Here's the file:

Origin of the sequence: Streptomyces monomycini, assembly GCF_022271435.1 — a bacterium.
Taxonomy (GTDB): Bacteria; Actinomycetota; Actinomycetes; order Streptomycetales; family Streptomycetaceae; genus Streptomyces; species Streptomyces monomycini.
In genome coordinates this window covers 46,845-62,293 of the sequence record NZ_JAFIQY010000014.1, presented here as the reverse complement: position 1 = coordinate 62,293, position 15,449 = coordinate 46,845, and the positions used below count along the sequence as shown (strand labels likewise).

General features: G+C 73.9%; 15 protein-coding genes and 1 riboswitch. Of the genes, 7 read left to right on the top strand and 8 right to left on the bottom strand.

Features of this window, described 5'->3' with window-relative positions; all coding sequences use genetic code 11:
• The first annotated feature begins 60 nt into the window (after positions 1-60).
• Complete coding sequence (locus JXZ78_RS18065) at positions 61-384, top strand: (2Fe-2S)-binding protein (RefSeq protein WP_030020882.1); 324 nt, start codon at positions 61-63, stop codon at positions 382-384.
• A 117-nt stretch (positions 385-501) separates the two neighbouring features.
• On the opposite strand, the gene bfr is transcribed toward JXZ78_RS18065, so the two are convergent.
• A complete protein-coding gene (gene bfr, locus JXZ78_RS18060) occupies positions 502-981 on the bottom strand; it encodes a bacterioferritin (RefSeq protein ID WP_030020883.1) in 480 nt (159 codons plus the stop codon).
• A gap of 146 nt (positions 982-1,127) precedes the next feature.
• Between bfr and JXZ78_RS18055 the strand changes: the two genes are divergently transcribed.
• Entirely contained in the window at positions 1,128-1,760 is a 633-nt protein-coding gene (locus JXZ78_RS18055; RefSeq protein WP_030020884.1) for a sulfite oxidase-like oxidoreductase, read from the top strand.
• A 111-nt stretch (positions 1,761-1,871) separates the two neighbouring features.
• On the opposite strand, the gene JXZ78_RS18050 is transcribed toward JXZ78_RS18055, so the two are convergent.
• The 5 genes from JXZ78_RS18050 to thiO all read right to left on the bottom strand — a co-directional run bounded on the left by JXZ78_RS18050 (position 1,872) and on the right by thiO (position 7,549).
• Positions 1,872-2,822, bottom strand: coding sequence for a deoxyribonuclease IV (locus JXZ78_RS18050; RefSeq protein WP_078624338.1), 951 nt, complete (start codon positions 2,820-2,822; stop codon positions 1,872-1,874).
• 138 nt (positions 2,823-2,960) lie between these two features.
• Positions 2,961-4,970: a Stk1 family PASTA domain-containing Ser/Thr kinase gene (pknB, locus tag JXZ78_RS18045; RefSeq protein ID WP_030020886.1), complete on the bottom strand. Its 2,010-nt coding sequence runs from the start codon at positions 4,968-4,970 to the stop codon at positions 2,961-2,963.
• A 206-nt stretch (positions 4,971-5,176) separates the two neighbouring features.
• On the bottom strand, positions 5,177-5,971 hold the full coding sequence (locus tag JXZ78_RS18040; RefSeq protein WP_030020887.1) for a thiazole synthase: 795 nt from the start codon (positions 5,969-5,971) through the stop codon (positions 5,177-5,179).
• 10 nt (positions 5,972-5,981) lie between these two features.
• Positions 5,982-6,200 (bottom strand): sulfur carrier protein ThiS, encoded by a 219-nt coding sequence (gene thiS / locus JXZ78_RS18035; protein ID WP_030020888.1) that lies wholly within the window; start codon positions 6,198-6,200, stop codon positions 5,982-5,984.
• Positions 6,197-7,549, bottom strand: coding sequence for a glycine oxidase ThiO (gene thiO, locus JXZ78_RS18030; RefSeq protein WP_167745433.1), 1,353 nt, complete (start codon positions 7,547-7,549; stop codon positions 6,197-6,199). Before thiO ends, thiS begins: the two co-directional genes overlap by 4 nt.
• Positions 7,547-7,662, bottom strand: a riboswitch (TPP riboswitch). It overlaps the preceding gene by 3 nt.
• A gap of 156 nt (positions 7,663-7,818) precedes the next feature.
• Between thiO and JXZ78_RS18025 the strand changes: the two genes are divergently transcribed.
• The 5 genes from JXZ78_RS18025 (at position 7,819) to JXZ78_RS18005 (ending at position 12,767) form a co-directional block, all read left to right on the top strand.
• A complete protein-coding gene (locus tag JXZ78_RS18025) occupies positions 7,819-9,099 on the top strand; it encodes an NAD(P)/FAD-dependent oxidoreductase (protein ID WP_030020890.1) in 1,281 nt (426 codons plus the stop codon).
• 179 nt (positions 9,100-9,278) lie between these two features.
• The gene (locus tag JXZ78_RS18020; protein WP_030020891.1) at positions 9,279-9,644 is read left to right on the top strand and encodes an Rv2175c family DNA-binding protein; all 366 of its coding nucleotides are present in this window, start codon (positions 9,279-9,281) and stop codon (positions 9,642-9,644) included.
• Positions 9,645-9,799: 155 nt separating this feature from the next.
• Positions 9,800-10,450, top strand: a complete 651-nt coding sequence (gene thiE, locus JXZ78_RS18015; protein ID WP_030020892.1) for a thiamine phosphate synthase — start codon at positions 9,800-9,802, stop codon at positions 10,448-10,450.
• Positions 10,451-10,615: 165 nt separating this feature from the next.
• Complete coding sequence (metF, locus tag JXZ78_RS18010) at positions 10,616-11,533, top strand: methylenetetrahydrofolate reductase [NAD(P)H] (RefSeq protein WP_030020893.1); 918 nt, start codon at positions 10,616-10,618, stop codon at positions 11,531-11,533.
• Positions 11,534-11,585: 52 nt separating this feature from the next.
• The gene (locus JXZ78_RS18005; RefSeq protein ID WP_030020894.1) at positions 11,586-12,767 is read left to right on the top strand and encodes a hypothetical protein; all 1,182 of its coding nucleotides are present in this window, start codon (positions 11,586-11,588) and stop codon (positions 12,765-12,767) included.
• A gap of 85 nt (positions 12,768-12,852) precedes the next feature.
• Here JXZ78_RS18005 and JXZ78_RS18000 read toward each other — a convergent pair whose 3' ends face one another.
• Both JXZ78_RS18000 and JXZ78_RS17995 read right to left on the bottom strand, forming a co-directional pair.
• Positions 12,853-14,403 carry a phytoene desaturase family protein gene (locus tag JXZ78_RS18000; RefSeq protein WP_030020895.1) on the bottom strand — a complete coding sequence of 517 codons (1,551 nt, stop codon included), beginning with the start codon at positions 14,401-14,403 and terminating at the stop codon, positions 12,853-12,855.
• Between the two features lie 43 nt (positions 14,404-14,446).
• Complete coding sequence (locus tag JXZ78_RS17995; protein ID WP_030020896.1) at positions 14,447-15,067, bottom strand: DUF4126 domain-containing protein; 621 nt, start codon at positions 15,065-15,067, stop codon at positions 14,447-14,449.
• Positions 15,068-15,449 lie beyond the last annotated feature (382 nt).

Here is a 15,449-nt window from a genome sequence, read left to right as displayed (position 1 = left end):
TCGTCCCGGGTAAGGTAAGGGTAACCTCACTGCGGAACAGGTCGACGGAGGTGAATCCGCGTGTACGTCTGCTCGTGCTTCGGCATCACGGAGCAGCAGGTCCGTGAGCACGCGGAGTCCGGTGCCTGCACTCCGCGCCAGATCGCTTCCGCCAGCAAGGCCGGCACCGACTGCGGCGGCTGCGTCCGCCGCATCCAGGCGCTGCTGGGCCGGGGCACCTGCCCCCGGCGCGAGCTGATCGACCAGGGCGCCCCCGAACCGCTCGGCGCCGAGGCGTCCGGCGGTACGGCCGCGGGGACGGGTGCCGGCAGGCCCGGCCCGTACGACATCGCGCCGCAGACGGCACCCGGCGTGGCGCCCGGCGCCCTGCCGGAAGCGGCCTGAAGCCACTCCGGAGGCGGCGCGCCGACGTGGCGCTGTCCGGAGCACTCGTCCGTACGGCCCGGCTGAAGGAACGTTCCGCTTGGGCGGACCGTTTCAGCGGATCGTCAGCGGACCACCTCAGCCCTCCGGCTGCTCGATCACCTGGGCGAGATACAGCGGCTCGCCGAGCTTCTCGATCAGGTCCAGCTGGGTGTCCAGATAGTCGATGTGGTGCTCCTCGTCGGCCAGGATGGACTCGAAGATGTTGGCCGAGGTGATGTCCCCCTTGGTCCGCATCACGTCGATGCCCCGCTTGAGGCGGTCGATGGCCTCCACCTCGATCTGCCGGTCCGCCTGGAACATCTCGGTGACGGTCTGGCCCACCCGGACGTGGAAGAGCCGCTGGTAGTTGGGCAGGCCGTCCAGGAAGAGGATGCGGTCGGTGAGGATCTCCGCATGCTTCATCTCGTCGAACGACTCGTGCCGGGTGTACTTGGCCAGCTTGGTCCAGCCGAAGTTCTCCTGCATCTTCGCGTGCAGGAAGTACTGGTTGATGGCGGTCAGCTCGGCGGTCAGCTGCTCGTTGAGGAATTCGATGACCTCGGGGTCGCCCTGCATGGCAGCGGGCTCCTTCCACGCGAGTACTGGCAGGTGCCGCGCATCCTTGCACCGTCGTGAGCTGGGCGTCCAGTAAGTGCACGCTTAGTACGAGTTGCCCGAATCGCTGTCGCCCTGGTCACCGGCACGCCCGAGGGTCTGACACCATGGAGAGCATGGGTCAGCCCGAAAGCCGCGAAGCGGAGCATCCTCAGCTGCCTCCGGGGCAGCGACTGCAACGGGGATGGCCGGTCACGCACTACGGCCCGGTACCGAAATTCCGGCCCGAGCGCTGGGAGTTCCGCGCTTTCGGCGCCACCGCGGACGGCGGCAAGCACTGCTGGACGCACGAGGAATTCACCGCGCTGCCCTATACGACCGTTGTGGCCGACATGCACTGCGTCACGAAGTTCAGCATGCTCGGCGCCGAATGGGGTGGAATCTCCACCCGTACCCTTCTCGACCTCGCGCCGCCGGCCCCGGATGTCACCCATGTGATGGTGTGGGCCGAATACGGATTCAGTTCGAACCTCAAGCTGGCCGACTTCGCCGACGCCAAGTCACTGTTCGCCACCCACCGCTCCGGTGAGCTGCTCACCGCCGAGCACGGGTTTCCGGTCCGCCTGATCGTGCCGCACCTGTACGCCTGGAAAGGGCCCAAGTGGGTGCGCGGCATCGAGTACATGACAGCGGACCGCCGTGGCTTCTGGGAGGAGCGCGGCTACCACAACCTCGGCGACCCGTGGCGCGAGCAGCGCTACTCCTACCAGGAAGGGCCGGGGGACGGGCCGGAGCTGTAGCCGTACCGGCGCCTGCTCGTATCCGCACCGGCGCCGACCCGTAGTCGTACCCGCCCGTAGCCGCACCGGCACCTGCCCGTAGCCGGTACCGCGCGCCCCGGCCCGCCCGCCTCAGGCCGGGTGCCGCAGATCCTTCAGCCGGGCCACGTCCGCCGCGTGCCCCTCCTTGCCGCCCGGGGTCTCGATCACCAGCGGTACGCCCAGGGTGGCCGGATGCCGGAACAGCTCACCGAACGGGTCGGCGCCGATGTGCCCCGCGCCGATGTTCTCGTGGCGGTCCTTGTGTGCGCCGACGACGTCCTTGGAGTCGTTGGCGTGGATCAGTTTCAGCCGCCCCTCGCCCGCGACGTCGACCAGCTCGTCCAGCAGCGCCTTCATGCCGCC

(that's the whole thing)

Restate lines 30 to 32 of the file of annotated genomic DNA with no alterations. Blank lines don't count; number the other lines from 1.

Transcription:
• 179 nt (positions 9,100-9,278) lie between these two features.
• The gene (locus tag JXZ78_RS18020; protein WP_030020891.1) at positions 9,279-9,644 is read left to right on the top strand and encodes an Rv2175c family DNA-binding protein; all 366 of its coding nucleotides are present in this window, start codon (positions 9,279-9,281) and stop codon (positions 9,642-9,644) included.
• Positions 9,645-9,799: 155 nt separating this feature from the next.